Pennsylvania Democratic Primary Poll

TO:                  Interested Parties
FROM:            Brock McCleary
DATE:             February 24, 2014
RE:                  Key Findings – Pennsylvania Democratic Primary Poll

There are two notable recent events in the Democratic primary race for Governor: former Auditor General Jack Wagner announced his candidacy as the only hopeful from the Southwest region and York businessman Tom Wolf launched a multimillion dollar advertising campaign across the state, including the Philadelphia and Pittsburgh media markets. 

While the talk has been about Wagner’s potential for geographic advantage, the real impact in the race has been Wolf’s spending.  In fact, it has given form to a race that to this point has been filled with candidates who lack broad name identification beyond niche constituencies.

In our November 2013 survey, Wolf was in last place at a mere 5%.  He now leads the field with 40% of the total vote.  Wolf’s name identification in November was 23% among likely Democratic primary voters.  It is now 65%.  His image ratio was 11% favorable-to-11% unfavorable.  It is now 58% favorable-to-6% unfavorable.  That’s 42% bump in name identification and a 52% gain in image rating.

Regionally, Wolf’s strongest support comes from his home South Central region where he garners 56% of the vote.  In the Philadelphia/Southeast region, Wolf leads Congresswoman Allyson Schwartz 37-31%.  In the Pittsburgh/Southwest region, Wolf leads Wagner 36-18%.

There exists no gender or racial divide in Wolf’s support among Democratic voters.  Forty percent of women and 39% of men would vote for him.  Wolf receives 40% of the vote among whites and 38% among African-Americans.

Q. In the Democratic primary election for Governor, which of the following Democrats would you most likely support: John Hanger, Rob McCord, Katie McGinty, Allyson Schwartz, Jack Wagner or Tom Wolf?

Candidate Images

Lt. Governor Race

The race among a deep field of Democrats for the Lieutenant Governor nomination is predictably low=0profileand wide open.  However, the newest entrant in the race, Jay Paterno, begins his campaign in a virtual tie with former Congressman Mark Critz.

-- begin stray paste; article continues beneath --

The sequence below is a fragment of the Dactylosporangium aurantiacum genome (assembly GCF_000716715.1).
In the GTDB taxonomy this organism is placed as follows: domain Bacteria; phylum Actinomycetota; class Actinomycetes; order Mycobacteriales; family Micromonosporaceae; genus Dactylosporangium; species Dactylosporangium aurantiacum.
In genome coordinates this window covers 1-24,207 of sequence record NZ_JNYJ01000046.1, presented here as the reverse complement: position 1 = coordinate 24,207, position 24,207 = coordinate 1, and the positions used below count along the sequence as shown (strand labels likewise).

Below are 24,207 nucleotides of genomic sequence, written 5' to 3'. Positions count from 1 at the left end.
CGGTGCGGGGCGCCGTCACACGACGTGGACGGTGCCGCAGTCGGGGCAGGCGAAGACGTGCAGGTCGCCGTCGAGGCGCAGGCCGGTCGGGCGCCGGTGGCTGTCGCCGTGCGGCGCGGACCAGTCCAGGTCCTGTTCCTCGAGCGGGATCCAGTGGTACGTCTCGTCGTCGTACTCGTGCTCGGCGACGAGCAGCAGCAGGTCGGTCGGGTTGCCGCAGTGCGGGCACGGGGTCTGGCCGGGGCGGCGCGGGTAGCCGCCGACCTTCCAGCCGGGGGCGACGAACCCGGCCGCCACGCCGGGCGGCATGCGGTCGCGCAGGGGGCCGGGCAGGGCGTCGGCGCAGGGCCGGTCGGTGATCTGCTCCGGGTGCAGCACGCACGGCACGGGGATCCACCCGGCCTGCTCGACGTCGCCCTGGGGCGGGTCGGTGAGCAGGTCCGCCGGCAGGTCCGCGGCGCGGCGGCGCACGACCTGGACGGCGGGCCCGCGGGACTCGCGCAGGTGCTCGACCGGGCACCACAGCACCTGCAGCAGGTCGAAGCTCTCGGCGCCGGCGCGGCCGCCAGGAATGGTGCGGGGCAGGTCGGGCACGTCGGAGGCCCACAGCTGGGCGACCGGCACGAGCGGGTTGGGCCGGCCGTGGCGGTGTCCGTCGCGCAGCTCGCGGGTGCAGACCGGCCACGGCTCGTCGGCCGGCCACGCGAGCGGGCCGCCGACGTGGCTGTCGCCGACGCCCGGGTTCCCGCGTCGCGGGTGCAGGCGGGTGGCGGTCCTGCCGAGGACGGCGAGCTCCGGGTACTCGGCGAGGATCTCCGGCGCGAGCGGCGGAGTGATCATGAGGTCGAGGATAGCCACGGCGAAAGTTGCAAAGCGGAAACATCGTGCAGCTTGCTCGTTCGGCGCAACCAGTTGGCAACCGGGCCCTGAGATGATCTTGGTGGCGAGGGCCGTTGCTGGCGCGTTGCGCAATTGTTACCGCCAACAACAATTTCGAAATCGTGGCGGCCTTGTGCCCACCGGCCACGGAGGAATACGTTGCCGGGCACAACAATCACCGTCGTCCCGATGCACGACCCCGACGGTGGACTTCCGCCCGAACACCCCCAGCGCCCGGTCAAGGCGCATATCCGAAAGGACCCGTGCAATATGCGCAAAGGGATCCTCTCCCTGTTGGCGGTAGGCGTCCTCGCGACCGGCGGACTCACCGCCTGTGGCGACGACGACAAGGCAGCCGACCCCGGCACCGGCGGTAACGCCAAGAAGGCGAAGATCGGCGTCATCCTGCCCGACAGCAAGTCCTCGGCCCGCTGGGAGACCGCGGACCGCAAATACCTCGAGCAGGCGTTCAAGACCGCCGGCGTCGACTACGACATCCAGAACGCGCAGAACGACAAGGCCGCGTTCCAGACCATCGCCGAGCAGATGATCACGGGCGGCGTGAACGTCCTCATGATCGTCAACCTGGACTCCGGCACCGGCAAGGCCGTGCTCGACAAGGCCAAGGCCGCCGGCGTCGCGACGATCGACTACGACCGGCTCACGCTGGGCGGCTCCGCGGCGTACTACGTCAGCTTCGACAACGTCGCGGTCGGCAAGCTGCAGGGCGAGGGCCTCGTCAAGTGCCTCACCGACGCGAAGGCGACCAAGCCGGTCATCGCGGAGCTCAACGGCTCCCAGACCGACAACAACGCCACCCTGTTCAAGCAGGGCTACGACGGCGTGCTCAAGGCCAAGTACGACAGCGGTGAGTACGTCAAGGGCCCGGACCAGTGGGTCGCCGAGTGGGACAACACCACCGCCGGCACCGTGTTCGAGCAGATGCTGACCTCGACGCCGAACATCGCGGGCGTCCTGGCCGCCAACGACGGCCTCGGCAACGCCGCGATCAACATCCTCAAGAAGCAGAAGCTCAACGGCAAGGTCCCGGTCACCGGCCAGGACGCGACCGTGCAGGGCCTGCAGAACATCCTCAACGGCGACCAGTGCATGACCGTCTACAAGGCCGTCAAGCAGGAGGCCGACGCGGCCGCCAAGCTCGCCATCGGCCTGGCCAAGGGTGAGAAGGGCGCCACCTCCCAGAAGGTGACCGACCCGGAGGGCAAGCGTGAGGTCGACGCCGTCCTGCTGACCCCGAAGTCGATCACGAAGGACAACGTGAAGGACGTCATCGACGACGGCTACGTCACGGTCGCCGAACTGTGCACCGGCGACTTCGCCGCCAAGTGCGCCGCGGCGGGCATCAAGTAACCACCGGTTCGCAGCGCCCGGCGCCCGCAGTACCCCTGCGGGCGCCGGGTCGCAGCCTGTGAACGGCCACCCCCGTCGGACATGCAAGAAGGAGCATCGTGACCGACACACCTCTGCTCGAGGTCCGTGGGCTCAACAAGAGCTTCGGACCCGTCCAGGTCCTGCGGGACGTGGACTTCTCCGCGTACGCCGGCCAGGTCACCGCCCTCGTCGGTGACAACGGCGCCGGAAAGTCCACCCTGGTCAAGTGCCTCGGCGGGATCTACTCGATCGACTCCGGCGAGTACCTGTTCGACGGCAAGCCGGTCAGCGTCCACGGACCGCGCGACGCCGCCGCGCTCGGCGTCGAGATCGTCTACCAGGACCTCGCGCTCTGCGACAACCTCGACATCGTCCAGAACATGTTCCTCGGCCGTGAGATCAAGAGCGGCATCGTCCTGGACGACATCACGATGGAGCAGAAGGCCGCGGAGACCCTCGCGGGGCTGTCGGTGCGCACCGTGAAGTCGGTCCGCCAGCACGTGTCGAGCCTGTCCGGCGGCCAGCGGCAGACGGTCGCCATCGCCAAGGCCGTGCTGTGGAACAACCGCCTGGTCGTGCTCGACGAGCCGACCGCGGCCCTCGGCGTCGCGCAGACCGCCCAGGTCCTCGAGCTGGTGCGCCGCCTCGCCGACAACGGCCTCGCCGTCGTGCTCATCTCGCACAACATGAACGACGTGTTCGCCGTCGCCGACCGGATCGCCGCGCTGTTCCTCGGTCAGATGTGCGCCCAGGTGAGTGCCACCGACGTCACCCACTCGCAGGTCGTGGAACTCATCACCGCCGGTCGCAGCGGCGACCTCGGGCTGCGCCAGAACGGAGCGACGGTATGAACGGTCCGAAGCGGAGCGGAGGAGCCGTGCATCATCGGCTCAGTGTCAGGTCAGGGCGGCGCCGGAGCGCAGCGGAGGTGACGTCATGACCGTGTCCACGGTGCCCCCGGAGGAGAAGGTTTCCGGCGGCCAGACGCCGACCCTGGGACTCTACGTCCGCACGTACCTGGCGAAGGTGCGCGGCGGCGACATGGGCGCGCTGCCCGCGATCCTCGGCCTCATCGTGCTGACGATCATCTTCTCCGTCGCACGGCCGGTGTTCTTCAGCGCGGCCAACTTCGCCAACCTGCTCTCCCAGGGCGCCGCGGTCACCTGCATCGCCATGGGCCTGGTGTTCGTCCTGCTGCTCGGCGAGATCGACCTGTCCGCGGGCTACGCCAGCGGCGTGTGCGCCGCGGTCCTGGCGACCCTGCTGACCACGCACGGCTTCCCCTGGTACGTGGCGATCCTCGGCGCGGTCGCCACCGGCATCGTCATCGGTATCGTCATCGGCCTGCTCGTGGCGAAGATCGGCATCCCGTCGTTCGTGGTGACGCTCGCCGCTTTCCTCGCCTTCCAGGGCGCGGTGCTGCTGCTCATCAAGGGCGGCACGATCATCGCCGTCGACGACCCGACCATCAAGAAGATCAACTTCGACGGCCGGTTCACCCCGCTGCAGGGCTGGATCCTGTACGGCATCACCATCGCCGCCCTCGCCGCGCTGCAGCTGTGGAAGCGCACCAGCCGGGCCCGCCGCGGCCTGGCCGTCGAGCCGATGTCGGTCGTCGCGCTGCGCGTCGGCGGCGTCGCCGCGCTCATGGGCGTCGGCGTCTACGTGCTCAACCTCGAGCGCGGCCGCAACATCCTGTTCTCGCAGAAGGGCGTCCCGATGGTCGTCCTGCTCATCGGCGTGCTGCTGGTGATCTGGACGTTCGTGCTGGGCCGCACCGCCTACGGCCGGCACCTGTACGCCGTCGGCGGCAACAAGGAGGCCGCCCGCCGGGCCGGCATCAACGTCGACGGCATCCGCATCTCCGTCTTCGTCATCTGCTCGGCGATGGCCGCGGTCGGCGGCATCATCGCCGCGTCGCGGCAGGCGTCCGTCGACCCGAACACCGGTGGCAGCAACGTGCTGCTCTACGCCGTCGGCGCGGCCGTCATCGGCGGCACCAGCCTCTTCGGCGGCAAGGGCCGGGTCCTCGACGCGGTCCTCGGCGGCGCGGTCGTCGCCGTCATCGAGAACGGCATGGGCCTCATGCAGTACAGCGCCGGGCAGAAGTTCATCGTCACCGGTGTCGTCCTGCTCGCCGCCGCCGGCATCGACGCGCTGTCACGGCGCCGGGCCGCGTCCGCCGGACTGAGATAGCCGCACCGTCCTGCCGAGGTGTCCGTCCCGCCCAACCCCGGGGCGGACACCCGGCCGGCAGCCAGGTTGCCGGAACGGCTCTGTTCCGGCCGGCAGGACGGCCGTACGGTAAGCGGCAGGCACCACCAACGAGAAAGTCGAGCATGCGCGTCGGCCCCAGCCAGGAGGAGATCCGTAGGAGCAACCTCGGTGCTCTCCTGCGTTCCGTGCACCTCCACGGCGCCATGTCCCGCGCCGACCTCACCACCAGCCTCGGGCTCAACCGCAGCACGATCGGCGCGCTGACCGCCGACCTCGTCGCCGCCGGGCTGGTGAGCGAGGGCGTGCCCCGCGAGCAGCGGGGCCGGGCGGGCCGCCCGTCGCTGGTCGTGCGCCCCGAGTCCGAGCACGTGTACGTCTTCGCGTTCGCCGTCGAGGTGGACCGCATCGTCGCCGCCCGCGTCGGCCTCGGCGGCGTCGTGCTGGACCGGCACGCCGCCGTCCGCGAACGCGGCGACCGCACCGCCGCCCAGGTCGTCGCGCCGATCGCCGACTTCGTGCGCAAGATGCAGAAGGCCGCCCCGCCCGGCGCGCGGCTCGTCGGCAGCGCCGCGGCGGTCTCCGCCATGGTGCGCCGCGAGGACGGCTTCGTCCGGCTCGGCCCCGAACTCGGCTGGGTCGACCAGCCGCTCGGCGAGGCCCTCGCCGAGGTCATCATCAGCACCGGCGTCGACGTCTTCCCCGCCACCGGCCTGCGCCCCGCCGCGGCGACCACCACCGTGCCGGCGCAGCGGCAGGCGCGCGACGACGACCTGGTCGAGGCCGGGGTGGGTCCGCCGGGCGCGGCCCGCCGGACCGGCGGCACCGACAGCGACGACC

Critz leads in his home Pittsburgh/Southwest region 33-15% over Paterno.  Paterno leads Critz in the Northern Tier 23-13%.  The two are statistically tied at 25-24% in South Central PA.  State Senator Mike Stack is the only candidate to break double digits at 10% in the Philadelphia/Southeast region, where the virtually no one is aware of the candidates or even the race itself.  Paterno leads Critz 26-10% among seniors while Critz leads among the other three age groups.

In the Democratic primary election for Lieutenant Governor, which of the following Democrats would you most likely support: Mark Critz, Brad Koplinski, Brandon Neuman, Jay Paterno, Mark Smith and Mike Stack?

2016 Senate Primary

With Joe Sestak a declared candidate for Senate in 2016, Kathleen Kane hyping her own bid to keep Sestak from getting a head start.  But it’s Kane who has the head start as she leads the former Delaware County Congressman 47-24% in a head-to-head match-up for the Democratic nomination.

Kane’s lead is fueled by her strong support in the Pittsburgh/Southwest region where she leads 49-17%.  Sestak’s hard name identification in that region is only 37%.  Kane’s image with Southwest Democratic primary voters is 46% favorable to 10% unfavorable.

Sestak leads by 6% in the Philadelphia/Southeast region, 35-29%.  His image in the Southeast is 46% favorable to 9% unfavorable while Kane's image is 38-13%.  Kane holds a 31% lead among women and a 15% lead among men.

Q. In a hypothetical Democratic primary election for United States Senate in 2016, which of the following Democrats would you most likely support: Kathleen Kane or Joe Sestak?

METHODOLOGY:
The sample size for the survey is 501 likely voters and the margin of error is +/-4.38%.   The Interactive Voice Response (IVR) automated telephone survey was conducted February 22-23, 2014 by Harper Polling.  The total percentages for responses may not equal 100% due to rounding.